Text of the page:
The requirements for becoming a professional mediator may differ from place to place. In many areas, there are no laws governing mediator training, and an individual doesn't need a specific degree, license, or certification in order to become a mediator. A prospective mediator, however, may have to seek both training and experience in order to secure clients or find companies willing to employ him. Prospective clients and employers may feel uncomfortable with the prospect of hiring a mediator who doesn’t seem well-trained or knowledgeable.
A professional mediator is an individual who helps people solve disputes in a cooperative and voluntary manner. Mediators are impartial parties who guide conflict resolution sessions. Usually, they lack the power to impose agreements and solutions on their clients. Instead, they focus on helping each side to be heard, facilitating understanding of the opposing points of view, and crafting a collaborative agreement.
To become a professional mediator, an individual’s first step is checking the mediation laws in his area. This will help him learn the exact requirements for mediators in his region. In some places, a degree in law may be required or recommended. Other jurisdictions may require prospective mediators to seek degrees in psychology or social science.
The laws regarding mediator qualifications may also vary depending on where a prospective mediator plans to practice. If he plans to become a professional mediator and start his own business or work for a company, the qualifications may be less strict. Mediators who intend to work in a court system may need degrees as well as extensive experience and training, however.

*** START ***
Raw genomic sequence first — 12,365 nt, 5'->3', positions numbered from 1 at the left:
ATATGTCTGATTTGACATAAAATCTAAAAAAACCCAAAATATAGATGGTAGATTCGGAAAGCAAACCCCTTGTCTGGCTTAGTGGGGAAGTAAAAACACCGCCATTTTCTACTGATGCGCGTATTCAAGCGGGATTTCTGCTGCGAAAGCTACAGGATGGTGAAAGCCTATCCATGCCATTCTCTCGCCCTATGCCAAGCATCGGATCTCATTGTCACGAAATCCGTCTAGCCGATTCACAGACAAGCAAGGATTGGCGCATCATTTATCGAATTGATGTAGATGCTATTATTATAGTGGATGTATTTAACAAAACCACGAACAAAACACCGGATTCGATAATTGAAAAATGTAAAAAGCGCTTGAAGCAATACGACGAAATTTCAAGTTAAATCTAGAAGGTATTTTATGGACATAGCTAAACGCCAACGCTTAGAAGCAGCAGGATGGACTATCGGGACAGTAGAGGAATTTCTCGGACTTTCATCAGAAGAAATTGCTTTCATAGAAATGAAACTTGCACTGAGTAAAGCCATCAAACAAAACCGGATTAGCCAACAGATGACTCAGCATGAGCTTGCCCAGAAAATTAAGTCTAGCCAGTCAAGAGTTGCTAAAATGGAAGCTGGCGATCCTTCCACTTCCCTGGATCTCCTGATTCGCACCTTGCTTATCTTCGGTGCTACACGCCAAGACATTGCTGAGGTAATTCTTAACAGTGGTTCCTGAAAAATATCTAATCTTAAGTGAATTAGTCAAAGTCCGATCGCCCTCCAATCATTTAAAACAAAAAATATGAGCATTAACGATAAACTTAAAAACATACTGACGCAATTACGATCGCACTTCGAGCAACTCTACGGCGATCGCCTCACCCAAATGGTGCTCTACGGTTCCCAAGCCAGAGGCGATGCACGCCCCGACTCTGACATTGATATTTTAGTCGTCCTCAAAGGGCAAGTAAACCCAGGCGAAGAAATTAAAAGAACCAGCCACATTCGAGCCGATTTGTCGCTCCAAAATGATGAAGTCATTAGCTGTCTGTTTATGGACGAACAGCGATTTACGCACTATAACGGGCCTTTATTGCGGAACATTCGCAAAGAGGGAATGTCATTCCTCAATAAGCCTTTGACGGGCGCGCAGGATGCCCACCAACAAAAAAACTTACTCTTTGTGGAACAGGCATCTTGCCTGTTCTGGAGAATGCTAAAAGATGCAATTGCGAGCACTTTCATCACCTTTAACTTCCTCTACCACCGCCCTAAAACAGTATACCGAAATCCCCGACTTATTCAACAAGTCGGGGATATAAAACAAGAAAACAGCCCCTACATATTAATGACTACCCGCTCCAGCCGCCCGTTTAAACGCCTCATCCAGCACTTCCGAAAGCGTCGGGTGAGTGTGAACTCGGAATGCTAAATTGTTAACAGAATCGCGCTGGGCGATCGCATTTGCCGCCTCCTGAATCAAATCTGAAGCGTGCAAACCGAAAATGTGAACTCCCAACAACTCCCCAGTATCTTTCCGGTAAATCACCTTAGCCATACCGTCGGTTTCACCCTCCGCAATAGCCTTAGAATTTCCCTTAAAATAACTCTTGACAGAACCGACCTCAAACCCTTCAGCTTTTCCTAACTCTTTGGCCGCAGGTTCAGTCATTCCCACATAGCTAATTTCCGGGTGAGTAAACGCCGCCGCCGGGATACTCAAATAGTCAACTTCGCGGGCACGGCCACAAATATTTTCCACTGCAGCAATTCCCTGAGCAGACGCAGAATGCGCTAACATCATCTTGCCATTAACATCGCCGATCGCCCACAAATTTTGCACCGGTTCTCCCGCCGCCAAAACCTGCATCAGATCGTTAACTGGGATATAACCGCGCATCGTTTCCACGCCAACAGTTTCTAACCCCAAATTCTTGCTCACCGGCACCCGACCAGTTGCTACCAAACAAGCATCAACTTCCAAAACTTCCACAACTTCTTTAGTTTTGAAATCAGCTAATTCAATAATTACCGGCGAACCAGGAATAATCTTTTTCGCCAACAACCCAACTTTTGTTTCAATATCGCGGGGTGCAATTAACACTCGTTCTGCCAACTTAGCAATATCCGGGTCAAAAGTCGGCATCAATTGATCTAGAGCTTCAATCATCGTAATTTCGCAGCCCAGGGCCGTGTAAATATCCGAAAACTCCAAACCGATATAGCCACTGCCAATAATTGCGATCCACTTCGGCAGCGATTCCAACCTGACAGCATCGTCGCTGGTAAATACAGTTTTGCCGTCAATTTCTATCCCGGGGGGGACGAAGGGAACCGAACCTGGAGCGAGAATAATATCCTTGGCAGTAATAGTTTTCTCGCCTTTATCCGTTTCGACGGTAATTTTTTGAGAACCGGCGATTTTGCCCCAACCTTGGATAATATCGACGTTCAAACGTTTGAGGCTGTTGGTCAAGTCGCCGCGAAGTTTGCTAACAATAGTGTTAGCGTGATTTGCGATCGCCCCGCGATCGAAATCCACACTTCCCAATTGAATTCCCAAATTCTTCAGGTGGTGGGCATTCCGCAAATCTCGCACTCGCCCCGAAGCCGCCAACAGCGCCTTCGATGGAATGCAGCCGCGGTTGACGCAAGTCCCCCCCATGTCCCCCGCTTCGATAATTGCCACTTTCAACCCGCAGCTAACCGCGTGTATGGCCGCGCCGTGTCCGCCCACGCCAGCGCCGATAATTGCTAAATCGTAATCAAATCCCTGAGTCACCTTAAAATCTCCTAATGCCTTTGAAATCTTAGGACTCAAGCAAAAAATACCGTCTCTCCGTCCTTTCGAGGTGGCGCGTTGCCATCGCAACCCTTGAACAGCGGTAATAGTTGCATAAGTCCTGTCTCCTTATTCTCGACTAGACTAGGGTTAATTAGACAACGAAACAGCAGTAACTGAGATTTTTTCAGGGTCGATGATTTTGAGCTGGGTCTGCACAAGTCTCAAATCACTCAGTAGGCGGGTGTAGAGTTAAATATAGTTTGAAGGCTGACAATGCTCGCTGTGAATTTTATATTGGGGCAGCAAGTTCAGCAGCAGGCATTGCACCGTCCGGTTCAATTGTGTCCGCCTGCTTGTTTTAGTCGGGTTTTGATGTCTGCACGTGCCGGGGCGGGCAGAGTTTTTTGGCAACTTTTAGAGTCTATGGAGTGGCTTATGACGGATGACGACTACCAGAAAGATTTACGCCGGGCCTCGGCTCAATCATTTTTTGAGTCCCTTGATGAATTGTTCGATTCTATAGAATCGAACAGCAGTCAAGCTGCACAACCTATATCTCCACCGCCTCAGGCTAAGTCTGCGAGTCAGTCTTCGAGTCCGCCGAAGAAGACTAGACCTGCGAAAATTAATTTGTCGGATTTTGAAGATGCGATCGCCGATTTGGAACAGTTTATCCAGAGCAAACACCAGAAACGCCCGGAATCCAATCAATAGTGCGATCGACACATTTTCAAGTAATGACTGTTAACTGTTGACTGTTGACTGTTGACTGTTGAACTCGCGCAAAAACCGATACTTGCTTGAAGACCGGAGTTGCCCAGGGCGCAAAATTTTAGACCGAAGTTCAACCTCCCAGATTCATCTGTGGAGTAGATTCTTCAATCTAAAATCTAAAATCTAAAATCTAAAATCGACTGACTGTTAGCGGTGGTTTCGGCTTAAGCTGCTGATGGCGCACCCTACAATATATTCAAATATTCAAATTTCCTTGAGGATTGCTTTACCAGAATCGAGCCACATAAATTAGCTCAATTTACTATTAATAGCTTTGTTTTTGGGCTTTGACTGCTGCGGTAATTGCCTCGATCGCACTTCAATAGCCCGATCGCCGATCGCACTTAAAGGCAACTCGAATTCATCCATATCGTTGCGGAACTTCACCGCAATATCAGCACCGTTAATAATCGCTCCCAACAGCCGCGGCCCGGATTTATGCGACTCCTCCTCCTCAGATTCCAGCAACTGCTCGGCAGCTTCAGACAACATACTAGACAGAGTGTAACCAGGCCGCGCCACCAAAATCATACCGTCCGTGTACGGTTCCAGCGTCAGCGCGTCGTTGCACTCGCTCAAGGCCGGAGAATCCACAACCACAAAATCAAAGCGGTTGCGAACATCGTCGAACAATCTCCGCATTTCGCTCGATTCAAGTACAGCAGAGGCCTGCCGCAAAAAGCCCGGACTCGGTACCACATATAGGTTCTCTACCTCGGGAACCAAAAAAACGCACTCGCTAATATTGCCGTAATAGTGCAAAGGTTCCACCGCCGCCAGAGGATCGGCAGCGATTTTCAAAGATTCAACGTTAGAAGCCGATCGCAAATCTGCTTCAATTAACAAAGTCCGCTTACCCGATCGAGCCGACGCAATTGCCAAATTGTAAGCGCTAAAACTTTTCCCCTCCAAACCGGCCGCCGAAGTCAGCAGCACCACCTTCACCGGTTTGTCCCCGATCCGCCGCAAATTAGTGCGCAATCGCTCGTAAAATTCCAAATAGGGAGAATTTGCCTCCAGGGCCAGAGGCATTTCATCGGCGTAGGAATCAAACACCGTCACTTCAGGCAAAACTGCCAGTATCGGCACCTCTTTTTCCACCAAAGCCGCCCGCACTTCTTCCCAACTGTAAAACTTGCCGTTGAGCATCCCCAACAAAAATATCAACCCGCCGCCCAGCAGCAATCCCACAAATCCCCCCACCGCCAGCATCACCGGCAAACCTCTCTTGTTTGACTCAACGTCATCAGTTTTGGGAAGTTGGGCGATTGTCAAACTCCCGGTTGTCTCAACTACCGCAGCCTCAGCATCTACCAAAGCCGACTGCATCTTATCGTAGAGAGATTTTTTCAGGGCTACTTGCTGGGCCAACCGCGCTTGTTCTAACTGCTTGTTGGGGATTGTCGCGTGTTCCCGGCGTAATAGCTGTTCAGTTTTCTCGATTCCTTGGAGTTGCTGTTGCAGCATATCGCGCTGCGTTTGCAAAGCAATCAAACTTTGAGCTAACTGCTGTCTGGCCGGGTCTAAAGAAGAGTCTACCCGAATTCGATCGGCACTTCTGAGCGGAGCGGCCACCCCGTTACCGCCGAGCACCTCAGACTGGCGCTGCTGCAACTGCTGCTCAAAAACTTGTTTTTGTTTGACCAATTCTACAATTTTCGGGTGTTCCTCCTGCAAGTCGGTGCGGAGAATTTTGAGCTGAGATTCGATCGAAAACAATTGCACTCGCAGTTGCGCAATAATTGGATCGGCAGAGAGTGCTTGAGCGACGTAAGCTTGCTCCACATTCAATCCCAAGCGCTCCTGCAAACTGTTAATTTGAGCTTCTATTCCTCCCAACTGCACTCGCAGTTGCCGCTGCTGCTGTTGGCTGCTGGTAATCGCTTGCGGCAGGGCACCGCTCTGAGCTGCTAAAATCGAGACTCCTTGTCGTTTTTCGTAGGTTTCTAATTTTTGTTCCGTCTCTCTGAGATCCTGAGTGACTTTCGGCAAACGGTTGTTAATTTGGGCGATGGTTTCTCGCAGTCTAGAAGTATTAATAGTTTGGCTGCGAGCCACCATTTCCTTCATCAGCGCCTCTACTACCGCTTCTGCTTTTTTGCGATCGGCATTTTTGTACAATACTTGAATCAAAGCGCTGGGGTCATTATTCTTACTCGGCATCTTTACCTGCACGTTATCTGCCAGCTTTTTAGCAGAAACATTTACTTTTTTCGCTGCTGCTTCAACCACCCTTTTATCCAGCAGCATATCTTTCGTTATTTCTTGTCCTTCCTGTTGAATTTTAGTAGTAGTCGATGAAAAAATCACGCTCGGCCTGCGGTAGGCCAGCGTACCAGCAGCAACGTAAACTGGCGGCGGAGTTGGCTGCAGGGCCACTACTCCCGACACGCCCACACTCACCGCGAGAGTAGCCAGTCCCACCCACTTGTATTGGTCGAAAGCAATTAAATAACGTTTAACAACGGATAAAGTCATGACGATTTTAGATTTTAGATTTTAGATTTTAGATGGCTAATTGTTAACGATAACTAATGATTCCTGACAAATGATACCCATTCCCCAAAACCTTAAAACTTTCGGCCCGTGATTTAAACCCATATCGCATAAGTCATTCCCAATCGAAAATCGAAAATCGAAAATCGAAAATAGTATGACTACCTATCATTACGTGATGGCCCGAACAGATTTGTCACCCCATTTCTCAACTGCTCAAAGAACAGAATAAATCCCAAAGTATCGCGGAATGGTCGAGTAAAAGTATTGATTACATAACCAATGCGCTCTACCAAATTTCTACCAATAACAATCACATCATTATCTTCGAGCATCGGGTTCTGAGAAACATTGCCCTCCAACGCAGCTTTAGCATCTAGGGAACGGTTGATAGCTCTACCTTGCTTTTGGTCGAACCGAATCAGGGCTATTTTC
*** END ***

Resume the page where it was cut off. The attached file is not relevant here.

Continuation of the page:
In order to show prospective clients that he’s qualified, an individual will typically need to seek training that covers theories, practices, and ethical concerns of mediation. Many training programs require between 30 to 40 hours for completion, but training program length does vary. An individual who hopes to become a mediator may seek training recommendations from mediation and conflict-resolution associations as well as from organizations that certify or employ mediators. A prospective mediator may even learn about training programs by contacting a local court that works with mediators.
Prospective mediators may find it helpful to observe a mediation session or two. This can be difficult to arrange, however, as mediation is usually confidential. In some cases, experienced mediators may obtain permission from their clients to have a mediation trainee observe their sessions. Aspiring mediators may also find ways of gaining valuable experience before they try to get jobs or start their own businesses. For example, they may participate in role-playing or mock mediation sessions or volunteer to help parties resolve their conflicts for free.